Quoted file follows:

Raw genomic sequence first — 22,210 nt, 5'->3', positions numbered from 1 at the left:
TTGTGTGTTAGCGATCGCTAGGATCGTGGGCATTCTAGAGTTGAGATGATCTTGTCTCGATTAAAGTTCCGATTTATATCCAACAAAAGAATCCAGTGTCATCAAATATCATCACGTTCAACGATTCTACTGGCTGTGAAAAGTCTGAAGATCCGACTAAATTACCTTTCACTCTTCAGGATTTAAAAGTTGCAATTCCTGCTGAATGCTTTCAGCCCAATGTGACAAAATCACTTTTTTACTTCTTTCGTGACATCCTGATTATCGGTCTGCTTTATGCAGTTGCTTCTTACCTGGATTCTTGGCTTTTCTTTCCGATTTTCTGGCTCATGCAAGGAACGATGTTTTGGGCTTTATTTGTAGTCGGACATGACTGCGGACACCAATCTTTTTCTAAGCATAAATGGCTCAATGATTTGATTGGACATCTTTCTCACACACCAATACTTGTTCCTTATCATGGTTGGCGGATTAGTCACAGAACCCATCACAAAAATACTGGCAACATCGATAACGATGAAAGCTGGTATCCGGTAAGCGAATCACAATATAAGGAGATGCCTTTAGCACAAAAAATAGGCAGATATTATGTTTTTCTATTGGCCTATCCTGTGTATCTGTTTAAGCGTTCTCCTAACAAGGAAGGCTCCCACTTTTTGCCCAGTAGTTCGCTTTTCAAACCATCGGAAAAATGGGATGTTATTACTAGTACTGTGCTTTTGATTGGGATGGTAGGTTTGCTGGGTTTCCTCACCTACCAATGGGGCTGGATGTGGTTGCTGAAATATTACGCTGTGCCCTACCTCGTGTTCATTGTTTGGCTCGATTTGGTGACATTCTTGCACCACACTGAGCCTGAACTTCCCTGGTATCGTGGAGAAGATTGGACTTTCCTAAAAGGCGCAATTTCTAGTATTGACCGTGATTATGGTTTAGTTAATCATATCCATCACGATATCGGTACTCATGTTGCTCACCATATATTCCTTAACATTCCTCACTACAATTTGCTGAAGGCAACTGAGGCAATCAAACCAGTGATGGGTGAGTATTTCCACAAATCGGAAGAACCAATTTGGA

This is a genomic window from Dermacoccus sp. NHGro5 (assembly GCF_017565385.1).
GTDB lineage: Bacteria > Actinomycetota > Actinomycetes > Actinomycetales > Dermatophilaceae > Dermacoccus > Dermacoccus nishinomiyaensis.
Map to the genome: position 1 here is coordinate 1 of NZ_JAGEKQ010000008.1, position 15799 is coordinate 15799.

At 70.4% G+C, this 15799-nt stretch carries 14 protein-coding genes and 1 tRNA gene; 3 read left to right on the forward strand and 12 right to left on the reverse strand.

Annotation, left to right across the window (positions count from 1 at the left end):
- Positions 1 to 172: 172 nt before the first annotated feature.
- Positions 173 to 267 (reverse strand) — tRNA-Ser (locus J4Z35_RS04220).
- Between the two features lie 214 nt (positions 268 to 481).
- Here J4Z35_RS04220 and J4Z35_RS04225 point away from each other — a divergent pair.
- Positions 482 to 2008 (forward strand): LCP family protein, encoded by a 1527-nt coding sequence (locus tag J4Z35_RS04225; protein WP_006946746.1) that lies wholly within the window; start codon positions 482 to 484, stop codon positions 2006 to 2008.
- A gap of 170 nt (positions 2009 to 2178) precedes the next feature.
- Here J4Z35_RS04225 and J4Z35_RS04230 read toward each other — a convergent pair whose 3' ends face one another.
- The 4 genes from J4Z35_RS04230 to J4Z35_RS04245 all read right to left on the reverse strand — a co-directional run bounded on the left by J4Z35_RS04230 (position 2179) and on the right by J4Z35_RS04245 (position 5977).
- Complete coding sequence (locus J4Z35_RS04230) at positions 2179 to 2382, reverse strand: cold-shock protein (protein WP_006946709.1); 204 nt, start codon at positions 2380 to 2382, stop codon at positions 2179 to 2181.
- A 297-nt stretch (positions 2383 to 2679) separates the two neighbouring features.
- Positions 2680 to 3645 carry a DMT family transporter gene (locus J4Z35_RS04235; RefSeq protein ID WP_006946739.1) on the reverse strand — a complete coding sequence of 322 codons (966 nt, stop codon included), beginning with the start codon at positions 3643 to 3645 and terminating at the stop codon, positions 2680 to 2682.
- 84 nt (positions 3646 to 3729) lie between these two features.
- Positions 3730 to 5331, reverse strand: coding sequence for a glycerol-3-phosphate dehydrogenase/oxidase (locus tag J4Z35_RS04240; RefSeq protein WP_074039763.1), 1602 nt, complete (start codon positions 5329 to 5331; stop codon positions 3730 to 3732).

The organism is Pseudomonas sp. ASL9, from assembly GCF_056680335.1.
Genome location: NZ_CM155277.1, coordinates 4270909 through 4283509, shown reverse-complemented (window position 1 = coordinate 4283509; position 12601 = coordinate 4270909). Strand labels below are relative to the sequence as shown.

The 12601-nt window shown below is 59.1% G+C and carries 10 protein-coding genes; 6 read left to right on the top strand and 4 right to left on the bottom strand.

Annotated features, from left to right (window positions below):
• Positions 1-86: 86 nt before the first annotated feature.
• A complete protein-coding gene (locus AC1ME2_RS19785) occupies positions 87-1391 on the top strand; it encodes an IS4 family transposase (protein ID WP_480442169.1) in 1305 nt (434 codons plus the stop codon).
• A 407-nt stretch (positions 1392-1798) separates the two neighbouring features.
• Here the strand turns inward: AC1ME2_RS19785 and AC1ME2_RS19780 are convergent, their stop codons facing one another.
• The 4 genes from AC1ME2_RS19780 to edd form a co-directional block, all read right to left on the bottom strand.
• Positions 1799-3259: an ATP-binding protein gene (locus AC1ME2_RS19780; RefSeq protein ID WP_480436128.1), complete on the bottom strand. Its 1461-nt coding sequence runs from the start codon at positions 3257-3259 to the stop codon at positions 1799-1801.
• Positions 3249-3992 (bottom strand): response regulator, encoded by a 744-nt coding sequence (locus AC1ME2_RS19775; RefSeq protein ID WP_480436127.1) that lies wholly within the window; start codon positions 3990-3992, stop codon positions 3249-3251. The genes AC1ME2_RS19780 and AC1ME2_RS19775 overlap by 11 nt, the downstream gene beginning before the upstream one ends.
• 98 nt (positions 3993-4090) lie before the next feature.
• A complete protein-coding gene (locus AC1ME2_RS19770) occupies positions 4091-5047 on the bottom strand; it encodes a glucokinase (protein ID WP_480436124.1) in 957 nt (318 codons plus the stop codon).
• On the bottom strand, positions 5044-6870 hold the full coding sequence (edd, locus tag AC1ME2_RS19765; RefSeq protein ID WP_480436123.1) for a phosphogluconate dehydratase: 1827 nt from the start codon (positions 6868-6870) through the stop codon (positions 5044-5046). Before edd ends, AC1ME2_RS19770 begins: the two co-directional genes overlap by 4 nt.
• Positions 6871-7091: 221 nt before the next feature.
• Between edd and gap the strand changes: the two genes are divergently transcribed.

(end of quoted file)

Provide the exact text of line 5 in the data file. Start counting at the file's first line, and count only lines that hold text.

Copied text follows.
Map to the genome: position 1 here is coordinate 1 of NZ_JAGEKQ010000008.1, position 15799 is coordinate 15799.